The Bloomberg BNA SALT Blog is a forum for practitioners and Bloomberg BNA editors to share ideas, raise issues, and network with colleagues about state and local tax topics. The ideas presented here are those of individuals and Bloomberg BNA bears no responsibility for the appropriateness or accuracy of the communications between group members.
Monday, November 26, 2012
Because state tax codes are linked to the federal tax code in
various ways, many of the expiring I.R.C. provisions that comprise the
so-called fiscal cliff will have a mixed impact on state coffers, according to
a recent report by the
Pew Center on States.
States will be harmed by a tumble off the cliff to the extent that
higher federal tax rates or reduced aid dampen state economies.
But states will benefit from the cliff to the extent that expiring
federal tax breaks result in greater tax revenues. This is because for most
states, the computation of corporate and individual income tax begins with
federal adjusted gross income. From there, each state has its own modifications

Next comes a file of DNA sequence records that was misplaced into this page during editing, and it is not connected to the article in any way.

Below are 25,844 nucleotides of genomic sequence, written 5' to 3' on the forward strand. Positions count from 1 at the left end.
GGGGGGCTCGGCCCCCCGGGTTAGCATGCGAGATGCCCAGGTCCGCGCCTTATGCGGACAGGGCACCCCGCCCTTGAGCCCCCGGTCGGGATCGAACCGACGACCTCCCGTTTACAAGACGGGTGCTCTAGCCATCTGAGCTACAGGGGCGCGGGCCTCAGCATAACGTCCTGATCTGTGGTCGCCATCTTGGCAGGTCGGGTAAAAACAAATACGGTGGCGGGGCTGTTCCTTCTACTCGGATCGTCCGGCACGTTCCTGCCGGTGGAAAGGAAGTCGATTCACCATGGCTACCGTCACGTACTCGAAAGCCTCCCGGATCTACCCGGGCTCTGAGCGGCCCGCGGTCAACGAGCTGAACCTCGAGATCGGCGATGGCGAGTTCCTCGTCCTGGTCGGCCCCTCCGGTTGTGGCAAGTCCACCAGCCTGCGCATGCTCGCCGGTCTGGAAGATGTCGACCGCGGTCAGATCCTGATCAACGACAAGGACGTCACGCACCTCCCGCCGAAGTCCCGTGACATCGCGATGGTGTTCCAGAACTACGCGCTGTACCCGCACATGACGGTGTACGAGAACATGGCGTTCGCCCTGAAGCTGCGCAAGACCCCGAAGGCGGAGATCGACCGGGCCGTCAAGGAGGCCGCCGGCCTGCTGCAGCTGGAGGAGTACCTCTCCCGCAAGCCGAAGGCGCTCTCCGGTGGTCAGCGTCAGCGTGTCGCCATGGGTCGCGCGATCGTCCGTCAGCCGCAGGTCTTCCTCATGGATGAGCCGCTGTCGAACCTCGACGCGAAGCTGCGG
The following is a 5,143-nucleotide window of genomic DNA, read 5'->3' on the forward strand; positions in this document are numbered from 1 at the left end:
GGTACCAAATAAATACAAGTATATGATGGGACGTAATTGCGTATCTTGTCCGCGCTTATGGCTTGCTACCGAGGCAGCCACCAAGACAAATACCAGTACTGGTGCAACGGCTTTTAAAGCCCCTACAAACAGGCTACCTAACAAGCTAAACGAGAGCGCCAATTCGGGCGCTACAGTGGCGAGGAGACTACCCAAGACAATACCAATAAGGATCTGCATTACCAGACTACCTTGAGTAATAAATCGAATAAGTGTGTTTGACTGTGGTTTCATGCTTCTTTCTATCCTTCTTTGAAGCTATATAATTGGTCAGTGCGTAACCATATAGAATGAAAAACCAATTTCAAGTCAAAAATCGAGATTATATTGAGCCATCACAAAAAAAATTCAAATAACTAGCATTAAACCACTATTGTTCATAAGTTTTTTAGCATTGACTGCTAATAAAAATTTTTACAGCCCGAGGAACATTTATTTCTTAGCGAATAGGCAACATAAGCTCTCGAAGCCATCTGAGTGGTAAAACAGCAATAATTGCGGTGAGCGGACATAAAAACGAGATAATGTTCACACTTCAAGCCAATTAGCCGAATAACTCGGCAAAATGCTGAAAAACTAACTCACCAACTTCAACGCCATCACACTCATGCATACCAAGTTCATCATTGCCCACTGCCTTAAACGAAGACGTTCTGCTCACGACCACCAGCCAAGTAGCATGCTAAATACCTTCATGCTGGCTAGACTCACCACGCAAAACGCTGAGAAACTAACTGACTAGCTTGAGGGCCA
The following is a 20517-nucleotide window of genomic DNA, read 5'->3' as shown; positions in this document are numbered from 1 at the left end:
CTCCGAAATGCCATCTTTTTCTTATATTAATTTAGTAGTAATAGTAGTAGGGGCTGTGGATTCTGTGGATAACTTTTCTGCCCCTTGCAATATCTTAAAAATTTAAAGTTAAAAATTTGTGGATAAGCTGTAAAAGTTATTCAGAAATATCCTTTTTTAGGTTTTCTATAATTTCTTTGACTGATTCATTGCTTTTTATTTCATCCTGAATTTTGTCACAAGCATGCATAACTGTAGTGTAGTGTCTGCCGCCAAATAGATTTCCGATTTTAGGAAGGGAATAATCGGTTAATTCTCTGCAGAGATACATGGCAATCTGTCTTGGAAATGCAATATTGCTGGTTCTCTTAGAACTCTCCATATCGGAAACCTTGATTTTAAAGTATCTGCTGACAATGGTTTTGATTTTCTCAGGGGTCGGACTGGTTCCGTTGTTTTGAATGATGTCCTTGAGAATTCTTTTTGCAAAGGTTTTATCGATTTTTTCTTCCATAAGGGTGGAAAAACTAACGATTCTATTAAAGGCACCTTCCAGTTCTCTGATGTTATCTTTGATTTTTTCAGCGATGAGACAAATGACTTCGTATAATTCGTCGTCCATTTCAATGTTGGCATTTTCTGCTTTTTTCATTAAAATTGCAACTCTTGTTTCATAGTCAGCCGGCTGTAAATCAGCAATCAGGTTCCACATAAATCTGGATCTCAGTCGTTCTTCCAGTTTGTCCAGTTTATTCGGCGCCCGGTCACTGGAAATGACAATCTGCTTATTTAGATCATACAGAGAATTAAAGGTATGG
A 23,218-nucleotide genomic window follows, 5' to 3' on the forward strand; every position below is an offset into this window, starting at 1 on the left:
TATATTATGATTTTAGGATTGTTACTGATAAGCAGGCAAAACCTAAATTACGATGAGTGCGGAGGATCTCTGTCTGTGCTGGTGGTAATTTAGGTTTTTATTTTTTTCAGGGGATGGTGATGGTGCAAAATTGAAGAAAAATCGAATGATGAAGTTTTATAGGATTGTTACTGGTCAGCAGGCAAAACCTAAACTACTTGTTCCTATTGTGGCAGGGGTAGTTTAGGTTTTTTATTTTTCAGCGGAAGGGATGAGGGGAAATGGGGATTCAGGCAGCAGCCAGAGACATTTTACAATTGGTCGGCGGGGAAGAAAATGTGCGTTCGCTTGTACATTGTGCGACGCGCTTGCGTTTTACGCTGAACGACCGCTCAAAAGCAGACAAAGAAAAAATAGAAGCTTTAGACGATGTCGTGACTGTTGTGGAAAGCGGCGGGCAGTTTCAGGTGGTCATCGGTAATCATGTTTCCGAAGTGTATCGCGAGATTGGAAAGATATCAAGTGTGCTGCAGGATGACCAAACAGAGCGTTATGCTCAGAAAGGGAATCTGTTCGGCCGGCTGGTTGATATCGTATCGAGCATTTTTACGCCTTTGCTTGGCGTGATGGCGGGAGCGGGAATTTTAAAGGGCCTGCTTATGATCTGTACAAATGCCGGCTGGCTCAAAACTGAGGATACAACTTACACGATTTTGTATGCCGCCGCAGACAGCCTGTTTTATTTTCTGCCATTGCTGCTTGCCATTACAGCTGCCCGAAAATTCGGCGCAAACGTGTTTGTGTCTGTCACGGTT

in the form of additions and subtractions that a taxpayer must make to this
As a result, a higher federal adjusted gross income as a result of
tax breaks scheduled to expire in 2013, will likely produce higher state tax
liabilities as well.
One example of this is the federal treatment of bonus
depreciation. In 2012, a taxpayer may take an additional first-year
depreciation deduction equal to 50 percent of the property’s adjusted basis for
qualified property acquired after Dec. 31, 2007, and before Jan. 1, 2013. If
this provision is allowed to expire on Jan. 1, 2013, the states that conform to
it will no longer offer the tax break.
example is the federal enhanced expensing provisions. In 2012, a taxpayer may
expense up to $139,000 of the cost of §179 property. But beginning, Jan. 1,
2013, if this provision is allowed to expire, the taxpayer may expense only up to
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